• Provide guidance on the development of early warning information systems for critical integrated thresholds (physical, economic, social environmental) across spatial and temporal climatic scales
  • Enable regional, country and local level managers to provide more preparedness and adaptation guidance based on risk indicators and triggers for particular decisions
  • Enhance the capability to adapt the early warning enterprise as new issues (e.g. ocean acidification) emerge and the climate changes

The follow up to the re-establishment of CariCOF, led to a training exercise for meteorologists and climatologists in the art of forecasting using the IRI’s Climate Predictability Tool (CPT) in February 2012. The training preceded a forum that brought together key regional and international partners and users of climate information who discussed the rainfall forecast and its implications, as well as other climate information needs and gaps.

The New Dispensation

Since the 2012 CARICOF, the Caribbean Institute for Meteorology and Hydrology (CIMH) has been coordinating climate forecasting activities leading to a consistently growing body of Caribbean climate forecasters contributing to the monthly production of consensus-based seasonal climate outlooks. The forecasters also engage the user community, allowing awareness-building within sector communities that are sensitive to climate. During these sessions, users also get the opportunity to identify their climate information needs and how existing products can be interpreted to support decision-making. Equally important is the opportunity presented to meteorologists and climatologists and the user community to interface, and to build mutual understanding and trust. It is also from 2012 that monthly updates, rather than the bi-monthly as from the 1999, of the precipitation outlooks were prepared.
Another significant decision at the 2012 CariCOF was the recommendation to pursue hosting CariCOF bi-annually, just prior to the beginning of the wet and dry seasons, and roving across the region so that more national agencies can be exposed to the forum. Since 2012, CariCOFs were held in Trinidad and Tobago, Jamaica, St. Lucia and Dominica prior to the 2013, 2014, 2015 and 2016 wet/hurricane seasons, respectively; and in Antigua and Barbuda and St. Kitts and Nevis prior to the dry seasons of 2014-2015 and 2015-2016.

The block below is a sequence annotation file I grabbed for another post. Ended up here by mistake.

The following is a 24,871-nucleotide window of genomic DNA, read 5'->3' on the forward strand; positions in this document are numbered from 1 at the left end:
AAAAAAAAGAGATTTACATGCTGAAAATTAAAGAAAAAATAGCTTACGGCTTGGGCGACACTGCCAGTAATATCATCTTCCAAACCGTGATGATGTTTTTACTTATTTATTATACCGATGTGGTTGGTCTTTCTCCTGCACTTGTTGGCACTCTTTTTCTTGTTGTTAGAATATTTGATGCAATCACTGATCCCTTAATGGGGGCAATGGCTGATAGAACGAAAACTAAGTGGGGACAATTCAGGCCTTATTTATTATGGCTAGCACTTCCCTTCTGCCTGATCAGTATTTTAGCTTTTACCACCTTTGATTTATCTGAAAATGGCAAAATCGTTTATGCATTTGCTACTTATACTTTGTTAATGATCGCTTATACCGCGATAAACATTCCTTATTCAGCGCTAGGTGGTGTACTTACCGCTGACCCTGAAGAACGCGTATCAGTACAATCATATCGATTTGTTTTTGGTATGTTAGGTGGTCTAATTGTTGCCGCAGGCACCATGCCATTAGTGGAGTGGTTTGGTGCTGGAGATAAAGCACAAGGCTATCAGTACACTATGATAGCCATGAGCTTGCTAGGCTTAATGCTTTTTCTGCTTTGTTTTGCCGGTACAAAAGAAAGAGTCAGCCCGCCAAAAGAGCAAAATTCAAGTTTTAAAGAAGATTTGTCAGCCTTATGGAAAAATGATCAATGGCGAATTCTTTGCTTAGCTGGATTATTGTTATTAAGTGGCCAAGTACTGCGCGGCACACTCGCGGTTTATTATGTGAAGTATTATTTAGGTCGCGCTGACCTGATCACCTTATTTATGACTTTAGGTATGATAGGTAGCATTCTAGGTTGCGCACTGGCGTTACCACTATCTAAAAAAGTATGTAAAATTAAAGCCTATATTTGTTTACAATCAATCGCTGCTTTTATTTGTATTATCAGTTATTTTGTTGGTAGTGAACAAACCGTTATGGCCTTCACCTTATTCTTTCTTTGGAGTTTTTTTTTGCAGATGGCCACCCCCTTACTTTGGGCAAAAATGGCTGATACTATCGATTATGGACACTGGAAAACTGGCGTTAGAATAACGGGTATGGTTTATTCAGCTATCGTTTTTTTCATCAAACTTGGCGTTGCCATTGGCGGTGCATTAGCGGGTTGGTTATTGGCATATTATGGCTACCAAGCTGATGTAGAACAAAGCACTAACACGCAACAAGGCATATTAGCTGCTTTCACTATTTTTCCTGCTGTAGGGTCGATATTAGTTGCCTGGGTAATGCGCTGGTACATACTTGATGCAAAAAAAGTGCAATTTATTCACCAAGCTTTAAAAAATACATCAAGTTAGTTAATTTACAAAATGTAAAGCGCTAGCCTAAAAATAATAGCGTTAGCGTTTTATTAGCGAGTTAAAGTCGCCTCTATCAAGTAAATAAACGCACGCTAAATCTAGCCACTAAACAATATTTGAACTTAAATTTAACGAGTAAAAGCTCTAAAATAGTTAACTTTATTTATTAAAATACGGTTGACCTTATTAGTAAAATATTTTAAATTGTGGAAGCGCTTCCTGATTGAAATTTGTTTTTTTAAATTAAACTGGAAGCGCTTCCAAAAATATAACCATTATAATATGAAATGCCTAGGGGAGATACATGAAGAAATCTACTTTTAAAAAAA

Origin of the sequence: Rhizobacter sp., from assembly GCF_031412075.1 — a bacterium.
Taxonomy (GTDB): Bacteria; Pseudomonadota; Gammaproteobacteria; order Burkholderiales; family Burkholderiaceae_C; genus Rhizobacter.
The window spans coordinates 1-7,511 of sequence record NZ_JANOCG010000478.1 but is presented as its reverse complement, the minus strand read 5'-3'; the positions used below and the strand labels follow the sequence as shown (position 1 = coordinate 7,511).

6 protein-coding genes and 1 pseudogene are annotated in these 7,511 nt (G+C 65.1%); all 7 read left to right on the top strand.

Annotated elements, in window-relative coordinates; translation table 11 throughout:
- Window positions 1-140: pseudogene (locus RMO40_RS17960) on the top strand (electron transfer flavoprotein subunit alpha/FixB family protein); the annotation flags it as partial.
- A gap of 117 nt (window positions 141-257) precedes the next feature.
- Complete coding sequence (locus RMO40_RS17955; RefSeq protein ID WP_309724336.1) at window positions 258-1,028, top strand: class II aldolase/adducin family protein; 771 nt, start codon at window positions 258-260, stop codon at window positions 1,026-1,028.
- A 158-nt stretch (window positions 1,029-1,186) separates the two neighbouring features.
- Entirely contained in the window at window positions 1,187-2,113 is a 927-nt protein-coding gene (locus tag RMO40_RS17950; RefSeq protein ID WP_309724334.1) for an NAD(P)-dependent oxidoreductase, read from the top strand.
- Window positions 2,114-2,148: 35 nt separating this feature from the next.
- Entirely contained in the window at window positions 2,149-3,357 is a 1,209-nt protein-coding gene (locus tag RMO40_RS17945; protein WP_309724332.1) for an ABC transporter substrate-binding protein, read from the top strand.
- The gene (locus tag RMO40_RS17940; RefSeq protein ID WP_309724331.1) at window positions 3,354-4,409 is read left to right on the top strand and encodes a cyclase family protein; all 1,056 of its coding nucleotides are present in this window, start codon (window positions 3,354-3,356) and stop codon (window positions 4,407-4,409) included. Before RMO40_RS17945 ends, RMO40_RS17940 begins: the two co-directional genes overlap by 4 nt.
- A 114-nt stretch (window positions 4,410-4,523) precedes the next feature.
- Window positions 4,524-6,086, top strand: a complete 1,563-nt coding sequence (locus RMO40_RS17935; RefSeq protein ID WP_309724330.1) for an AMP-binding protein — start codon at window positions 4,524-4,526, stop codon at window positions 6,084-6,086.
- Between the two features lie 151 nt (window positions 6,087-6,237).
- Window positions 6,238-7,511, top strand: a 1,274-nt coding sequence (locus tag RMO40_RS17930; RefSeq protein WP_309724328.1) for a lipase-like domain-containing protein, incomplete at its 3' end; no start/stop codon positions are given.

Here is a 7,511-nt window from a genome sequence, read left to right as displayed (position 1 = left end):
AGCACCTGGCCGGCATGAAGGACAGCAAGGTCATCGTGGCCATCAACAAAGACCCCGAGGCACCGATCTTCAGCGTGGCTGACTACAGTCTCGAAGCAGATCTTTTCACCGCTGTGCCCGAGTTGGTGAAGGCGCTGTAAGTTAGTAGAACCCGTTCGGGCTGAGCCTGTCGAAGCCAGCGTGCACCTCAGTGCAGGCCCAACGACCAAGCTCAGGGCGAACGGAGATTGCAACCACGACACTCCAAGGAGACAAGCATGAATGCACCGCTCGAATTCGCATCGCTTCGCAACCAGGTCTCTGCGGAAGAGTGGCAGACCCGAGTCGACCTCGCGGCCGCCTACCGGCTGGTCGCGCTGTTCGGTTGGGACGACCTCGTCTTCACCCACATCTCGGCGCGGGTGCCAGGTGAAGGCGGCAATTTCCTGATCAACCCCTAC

At each CariCOF since 2012, meteorologists were trained in using the CPT to produce seasonal outlooks with little subjective input. The minimal subjective changes are at the end during the consensus process, which normally suggest recommends very few changes to the outlooks. The objective part of the process is now automated through the development of the CariCOF Outlook Generator (CAROGEN), which allows forecasters to perform a series of homogeneous experiments nationally and across the Caribbean. Verification is now done using the Probabilistic Forecast Verification tool in CPT.
The capacity built in the Caribbean resulted in a suite of outlook products by the end of 2015 that have moved well beyond the 0-month lead seasonal rainfall outlook, and also includes:

  • Seasonal rainfall outlook map (3-month lead).
  • Seasonal minimum temperature outlook map (0-month lead).
  • Seasonal minimum temperature outlook map (3-month lead).
  • Seasonal maximum temperature outlook map (0-month lead).
  • Seasonal maximum temperature outlook map (3-month lead).
  • Seasonal mean temperature outlook map (0-month lead).
  • Seasonal mean temperature outlook map (3-month lead).
  • Drought Outlooks, that are accompanied by alert information based on excedence forecasts of the Standardised Precipitation Index (SPI) (six- and twelve-month SPIs).
  • Extreme rainfall within the 0-month lead, three month outlook period – this represents a range of operational products that quantify forecast frequencies of wet days and increasingly extreme wet spells.

 
Other forecast products are currently being investigated. These include heat wave and dry spell forecasts.
Many thanks go out to the CIMH pioneers of CariCOF – Mr. Selvin Burton, Mr. Horace Burton and Dr. Colin Depradine. CIMH are forever grateful for the seeds you have sown.